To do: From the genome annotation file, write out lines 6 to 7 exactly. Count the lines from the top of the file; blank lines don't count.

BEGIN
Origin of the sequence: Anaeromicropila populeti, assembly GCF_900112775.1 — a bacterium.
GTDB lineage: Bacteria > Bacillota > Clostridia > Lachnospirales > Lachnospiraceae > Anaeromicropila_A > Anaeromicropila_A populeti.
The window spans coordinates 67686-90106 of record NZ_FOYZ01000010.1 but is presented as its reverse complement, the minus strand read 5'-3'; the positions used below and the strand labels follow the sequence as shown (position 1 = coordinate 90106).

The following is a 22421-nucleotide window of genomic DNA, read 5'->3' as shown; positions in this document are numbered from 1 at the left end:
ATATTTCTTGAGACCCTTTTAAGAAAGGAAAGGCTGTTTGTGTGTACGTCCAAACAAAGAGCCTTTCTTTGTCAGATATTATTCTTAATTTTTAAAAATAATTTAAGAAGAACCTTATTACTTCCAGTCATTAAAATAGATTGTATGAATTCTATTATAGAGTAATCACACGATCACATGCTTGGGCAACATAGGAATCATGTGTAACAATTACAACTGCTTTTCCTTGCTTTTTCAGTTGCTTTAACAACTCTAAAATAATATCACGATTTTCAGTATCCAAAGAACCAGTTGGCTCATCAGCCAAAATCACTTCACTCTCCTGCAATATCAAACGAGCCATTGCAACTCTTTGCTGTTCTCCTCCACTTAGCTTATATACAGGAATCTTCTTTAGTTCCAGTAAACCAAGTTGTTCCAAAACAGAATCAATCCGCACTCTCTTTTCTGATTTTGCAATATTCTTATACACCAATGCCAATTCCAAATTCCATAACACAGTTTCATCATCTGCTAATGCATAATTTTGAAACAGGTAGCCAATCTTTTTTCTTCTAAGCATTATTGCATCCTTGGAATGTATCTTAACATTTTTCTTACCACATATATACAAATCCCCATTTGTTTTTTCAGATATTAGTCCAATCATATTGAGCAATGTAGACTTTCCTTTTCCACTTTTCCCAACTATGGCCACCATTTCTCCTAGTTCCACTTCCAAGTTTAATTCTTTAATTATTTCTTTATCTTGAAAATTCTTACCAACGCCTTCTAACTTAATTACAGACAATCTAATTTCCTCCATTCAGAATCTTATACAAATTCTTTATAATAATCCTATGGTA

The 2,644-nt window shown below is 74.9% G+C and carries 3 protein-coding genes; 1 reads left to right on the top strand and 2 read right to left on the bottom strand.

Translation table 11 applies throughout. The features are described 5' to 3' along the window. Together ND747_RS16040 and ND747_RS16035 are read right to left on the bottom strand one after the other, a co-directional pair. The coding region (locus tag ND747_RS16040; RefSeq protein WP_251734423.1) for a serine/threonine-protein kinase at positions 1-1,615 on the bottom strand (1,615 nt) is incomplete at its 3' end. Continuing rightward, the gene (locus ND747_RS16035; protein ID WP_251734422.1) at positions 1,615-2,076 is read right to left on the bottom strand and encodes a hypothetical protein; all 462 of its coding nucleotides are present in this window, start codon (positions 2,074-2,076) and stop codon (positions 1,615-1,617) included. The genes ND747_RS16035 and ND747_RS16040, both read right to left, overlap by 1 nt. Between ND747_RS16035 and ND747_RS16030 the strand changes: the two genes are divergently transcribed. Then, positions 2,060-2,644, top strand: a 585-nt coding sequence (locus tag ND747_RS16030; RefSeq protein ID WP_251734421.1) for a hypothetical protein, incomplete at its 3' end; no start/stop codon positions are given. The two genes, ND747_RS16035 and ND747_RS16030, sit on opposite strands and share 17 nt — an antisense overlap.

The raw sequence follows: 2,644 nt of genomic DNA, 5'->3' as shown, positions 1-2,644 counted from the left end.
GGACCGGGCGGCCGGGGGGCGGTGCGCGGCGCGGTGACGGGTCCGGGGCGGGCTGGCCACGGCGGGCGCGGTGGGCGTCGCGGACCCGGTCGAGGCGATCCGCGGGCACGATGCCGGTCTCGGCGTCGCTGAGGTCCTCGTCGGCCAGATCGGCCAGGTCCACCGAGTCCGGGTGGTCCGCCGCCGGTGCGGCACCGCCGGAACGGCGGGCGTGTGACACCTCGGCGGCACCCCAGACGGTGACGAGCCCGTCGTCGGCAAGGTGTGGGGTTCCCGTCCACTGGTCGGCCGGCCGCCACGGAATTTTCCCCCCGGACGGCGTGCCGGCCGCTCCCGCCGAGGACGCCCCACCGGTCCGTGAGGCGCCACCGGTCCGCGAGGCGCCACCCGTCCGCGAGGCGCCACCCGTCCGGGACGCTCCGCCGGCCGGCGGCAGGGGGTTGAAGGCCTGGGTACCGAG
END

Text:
The 2,644-nt window shown below is 74.9% G+C and carries 3 protein-coding genes; 1 reads left to right on the top strand and 2 read right to left on the bottom strand.

Translation table 11 applies throughout. The features are described 5' to 3' along the window. Together ND747_RS16040 and ND747_RS16035 are read right to left on the bottom strand one after the other, a co-directional pair. The coding region (locus tag ND747_RS16040; RefSeq protein WP_251734423.1) for a serine/threonine-protein kinase at positions 1-1,615 on the bottom strand (1,615 nt) is incomplete at its 3' end. Continuing rightward, the gene (locus ND747_RS16035; protein ID WP_251734422.1) at positions 1,615-2,076 is read right to left on the bottom strand and encodes a hypothetical protein; all 462 of its coding nucleotides are present in this window, start codon (positions 2,074-2,076) and stop codon (positions 1,615-1,617) included. The genes ND747_RS16035 and ND747_RS16040, both read right to left, overlap by 1 nt. Between ND747_RS16035 and ND747_RS16030 the strand changes: the two genes are divergently transcribed. Then, positions 2,060-2,644, top strand: a 585-nt coding sequence (locus tag ND747_RS16030; RefSeq protein ID WP_251734421.1) for a hypothetical protein, incomplete at its 3' end; no start/stop codon positions are given. The two genes, ND747_RS16035 and ND747_RS16030, sit on opposite strands and share 17 nt — an antisense overlap.